Open Access

Practical Gammatone-Like Filters for Auditory Processing

EURASIP Journal on Audio, Speech, and Music Processing20072007:063685

https://doi.org/10.1155/2007/63685

Received: 10 October 2006

Accepted: 27 August 2007

Published: 13 December 2007

Abstract

This paper deals with continuous-time filter transfer functions that resemble tuning curves at particular set of places on the basilar membrane of the biological cochlea and that are suitable for practical VLSI implementations. The resulting filters can be used in a filterbank architecture to realize cochlea implants or auditory processors of increased biorealism. To put the reader into context, the paper starts with a short review on the gammatone filter and then exposes two of its variants, namely, the differentiated all-pole gammatone filter (DAPGF) and one-zero gammatone filter (OZGF), filter responses that provide a robust foundation for modeling cochlea transfer functions. The DAPGF and OZGF responses are attractive because they exhibit certain characteristics suitable for modeling a variety of auditory data: level-dependent gain, linear tail for frequencies well below the center frequency, asymmetry, and so forth. In addition, their form suggests their implementation by means of cascades of N identical two-pole systems which render them as excellent candidates for efficient analog or digital VLSI realizations. We provide results that shed light on their characteristics and attributes and which can also serve as "design curves" for fitting these responses to frequency-domain physiological data. The DAPGF and OZGF responses are essentially a "missing link" between physiological, electrical, and mechanical models for auditory filtering.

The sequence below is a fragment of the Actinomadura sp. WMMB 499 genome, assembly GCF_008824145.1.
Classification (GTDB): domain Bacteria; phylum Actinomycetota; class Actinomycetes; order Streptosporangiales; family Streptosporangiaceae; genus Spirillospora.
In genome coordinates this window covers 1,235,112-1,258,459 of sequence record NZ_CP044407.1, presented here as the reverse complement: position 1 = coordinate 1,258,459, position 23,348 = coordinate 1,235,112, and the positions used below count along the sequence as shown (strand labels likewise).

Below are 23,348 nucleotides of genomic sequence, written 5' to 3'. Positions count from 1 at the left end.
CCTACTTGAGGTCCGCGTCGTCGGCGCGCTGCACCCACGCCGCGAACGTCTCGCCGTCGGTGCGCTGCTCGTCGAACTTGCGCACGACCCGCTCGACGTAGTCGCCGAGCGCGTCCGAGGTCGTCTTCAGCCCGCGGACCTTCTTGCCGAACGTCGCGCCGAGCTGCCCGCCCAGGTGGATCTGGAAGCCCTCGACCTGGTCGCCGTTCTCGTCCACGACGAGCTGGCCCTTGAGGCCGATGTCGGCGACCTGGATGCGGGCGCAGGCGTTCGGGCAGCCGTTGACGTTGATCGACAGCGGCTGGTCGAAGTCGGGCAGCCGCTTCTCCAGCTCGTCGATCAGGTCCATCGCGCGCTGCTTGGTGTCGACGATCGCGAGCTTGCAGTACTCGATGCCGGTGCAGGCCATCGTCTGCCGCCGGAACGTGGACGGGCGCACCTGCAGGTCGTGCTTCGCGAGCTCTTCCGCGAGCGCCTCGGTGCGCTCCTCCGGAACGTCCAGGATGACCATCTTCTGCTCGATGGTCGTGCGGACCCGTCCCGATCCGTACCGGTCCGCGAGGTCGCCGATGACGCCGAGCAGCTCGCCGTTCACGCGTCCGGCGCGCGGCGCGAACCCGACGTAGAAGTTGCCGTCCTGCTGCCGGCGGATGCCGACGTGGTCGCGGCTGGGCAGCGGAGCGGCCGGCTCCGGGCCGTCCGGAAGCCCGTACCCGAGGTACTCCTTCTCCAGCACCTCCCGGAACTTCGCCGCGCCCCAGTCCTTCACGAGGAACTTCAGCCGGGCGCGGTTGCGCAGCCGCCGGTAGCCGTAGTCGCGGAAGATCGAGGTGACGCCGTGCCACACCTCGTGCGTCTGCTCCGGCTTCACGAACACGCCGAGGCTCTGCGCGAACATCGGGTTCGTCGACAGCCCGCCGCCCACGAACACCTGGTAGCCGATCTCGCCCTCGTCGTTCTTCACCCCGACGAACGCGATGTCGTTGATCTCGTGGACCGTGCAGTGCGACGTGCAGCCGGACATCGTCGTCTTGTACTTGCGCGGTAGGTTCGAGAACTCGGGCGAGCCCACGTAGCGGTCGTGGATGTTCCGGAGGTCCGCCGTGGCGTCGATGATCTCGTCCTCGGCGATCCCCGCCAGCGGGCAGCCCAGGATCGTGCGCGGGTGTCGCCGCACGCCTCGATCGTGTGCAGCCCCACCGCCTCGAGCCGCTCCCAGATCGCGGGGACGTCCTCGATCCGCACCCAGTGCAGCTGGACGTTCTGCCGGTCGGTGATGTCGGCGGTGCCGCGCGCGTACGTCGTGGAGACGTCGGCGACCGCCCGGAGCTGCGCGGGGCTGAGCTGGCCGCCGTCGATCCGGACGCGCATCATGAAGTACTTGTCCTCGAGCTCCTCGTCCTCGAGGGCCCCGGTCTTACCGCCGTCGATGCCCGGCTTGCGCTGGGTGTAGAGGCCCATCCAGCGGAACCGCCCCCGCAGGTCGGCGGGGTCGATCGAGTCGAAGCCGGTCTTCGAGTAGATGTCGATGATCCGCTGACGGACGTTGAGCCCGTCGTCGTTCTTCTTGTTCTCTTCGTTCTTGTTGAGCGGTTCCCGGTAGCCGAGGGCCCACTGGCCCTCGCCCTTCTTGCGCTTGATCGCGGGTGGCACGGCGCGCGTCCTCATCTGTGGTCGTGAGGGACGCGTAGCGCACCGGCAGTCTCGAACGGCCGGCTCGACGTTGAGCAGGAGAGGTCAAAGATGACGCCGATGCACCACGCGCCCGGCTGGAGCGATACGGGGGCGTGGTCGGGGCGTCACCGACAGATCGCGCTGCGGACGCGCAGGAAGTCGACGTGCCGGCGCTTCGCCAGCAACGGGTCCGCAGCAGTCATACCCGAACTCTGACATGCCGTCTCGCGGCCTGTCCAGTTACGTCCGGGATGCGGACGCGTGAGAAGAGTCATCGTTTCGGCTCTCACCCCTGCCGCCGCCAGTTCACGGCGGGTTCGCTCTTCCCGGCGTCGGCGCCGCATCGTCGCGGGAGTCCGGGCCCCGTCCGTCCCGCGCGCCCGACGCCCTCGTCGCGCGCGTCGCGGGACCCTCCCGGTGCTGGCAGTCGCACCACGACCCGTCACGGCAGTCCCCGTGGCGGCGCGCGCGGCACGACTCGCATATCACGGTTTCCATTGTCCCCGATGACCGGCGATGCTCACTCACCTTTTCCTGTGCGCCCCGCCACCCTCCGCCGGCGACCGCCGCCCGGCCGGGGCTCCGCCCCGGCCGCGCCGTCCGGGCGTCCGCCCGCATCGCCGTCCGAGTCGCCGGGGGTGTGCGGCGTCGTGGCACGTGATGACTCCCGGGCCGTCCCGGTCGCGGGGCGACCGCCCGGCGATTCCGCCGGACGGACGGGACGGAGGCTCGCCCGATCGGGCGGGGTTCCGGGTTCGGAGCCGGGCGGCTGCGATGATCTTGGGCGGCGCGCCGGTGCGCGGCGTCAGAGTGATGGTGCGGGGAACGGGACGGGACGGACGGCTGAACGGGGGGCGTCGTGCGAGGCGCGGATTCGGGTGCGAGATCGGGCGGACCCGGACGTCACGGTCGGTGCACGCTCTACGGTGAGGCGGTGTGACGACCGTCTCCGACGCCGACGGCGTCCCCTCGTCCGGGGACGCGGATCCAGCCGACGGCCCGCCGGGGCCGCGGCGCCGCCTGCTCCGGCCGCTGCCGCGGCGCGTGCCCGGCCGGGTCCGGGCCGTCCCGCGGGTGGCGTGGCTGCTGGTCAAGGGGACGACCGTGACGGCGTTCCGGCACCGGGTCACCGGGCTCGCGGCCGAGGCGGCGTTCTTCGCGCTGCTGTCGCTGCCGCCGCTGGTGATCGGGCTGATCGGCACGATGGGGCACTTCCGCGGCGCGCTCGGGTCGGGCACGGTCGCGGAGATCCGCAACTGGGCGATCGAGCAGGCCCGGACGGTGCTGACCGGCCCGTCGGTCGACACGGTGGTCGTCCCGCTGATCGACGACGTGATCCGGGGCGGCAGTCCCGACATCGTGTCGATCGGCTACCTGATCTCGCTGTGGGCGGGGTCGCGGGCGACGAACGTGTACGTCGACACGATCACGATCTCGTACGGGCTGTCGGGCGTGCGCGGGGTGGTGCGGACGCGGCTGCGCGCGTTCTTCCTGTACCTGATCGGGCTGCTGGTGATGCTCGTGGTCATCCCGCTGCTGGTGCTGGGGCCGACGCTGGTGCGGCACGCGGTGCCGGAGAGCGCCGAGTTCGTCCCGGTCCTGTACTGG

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Authors’ Affiliations

(1)
Department of Bioengineering, The Sir Leon Bagrit Centre, Imperial College London
(2)
Google Inc.

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Copyright

© A. G. Katsiamis et al. 2007

This article is published under license to BioMed Central Ltd. This is an open access article distributed under the Creative Commons Attribution License, which permits unrestricted use, distribution, and reproduction in any medium, provided the original work is properly cited.